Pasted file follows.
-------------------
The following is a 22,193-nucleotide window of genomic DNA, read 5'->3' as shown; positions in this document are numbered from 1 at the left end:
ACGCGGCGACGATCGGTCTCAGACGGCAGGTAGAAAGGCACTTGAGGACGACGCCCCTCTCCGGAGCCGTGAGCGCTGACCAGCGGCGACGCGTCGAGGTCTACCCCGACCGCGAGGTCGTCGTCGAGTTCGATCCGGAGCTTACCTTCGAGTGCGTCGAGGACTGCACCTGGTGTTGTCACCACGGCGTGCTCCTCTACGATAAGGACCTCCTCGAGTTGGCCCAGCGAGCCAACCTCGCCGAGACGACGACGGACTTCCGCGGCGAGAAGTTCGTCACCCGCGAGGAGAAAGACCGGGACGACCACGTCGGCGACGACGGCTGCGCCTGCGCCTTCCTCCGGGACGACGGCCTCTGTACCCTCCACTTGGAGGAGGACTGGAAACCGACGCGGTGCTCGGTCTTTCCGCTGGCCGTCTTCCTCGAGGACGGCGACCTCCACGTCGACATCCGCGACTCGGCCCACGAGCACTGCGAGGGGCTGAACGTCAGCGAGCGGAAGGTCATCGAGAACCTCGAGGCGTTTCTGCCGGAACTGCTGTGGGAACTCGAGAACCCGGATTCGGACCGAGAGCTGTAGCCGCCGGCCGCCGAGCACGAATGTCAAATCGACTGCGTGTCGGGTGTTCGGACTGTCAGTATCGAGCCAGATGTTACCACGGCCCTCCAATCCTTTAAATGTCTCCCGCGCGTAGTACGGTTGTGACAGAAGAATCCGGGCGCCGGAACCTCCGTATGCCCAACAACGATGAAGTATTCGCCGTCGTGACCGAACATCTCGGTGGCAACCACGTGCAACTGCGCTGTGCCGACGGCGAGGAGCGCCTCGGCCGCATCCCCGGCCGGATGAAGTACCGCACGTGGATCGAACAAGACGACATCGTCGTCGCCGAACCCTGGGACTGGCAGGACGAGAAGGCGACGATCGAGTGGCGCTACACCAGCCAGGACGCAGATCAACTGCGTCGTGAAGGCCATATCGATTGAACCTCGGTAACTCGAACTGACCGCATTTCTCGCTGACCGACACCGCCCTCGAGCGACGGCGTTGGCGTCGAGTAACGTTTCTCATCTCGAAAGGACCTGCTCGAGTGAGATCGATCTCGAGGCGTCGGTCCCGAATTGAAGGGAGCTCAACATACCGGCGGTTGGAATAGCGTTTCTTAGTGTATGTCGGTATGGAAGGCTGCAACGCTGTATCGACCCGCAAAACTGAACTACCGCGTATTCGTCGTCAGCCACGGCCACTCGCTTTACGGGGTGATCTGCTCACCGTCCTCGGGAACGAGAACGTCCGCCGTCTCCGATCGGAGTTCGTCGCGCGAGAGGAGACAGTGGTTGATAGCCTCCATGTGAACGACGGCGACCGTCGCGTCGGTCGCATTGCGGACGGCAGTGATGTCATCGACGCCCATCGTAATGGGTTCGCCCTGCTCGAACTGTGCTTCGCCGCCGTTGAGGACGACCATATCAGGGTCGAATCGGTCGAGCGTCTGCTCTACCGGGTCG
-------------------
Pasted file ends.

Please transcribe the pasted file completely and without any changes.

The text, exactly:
The following is a 22,193-nucleotide window of genomic DNA, read 5'->3' as shown; positions in this document are numbered from 1 at the left end:
ACGCGGCGACGATCGGTCTCAGACGGCAGGTAGAAAGGCACTTGAGGACGACGCCCCTCTCCGGAGCCGTGAGCGCTGACCAGCGGCGACGCGTCGAGGTCTACCCCGACCGCGAGGTCGTCGTCGAGTTCGATCCGGAGCTTACCTTCGAGTGCGTCGAGGACTGCACCTGGTGTTGTCACCACGGCGTGCTCCTCTACGATAAGGACCTCCTCGAGTTGGCCCAGCGAGCCAACCTCGCCGAGACGACGACGGACTTCCGCGGCGAGAAGTTCGTCACCCGCGAGGAGAAAGACCGGGACGACCACGTCGGCGACGACGGCTGCGCCTGCGCCTTCCTCCGGGACGACGGCCTCTGTACCCTCCACTTGGAGGAGGACTGGAAACCGACGCGGTGCTCGGTCTTTCCGCTGGCCGTCTTCCTCGAGGACGGCGACCTCCACGTCGACATCCGCGACTCGGCCCACGAGCACTGCGAGGGGCTGAACGTCAGCGAGCGGAAGGTCATCGAGAACCTCGAGGCGTTTCTGCCGGAACTGCTGTGGGAACTCGAGAACCCGGATTCGGACCGAGAGCTGTAGCCGCCGGCCGCCGAGCACGAATGTCAAATCGACTGCGTGTCGGGTGTTCGGACTGTCAGTATCGAGCCAGATGTTACCACGGCCCTCCAATCCTTTAAATGTCTCCCGCGCGTAGTACGGTTGTGACAGAAGAATCCGGGCGCCGGAACCTCCGTATGCCCAACAACGATGAAGTATTCGCCGTCGTGACCGAACATCTCGGTGGCAACCACGTGCAACTGCGCTGTGCCGACGGCGAGGAGCGCCTCGGCCGCATCCCCGGCCGGATGAAGTACCGCACGTGGATCGAACAAGACGACATCGTCGTCGCCGAACCCTGGGACTGGCAGGACGAGAAGGCGACGATCGAGTGGCGCTACACCAGCCAGGACGCAGATCAACTGCGTCGTGAAGGCCATATCGATTGAACCTCGGTAACTCGAACTGACCGCATTTCTCGCTGACCGACACCGCCCTCGAGCGACGGCGTTGGCGTCGAGTAACGTTTCTCATCTCGAAAGGACCTGCTCGAGTGAGATCGATCTCGAGGCGTCGGTCCCGAATTGAAGGGAGCTCAACATACCGGCGGTTGGAATAGCGTTTCTTAGTGTATGTCGGTATGGAAGGCTGCAACGCTGTATCGACCCGCAAAACTGAACTACCGCGTATTCGTCGTCAGCCACGGCCACTCGCTTTACGGGGTGATCTGCTCACCGTCCTCGGGAACGAGAACGTCCGCCGTCTCCGATCGGAGTTCGTCGCGCGAGAGGAGACAGTGGTTGATAGCCTCCATGTGAACGACGGCGACCGTCGCGTCGGTCGCATTGCGGACGGCAGTGATGTCATCGACGCCCATCGTAATGGGTTCGCCCTGCTCGAACTGTGCTTCGCCGCCGTTGAGGACGACCATATCAGGGTCGAATCGGTCGAGCGTCTGCTCTACCGGGTCG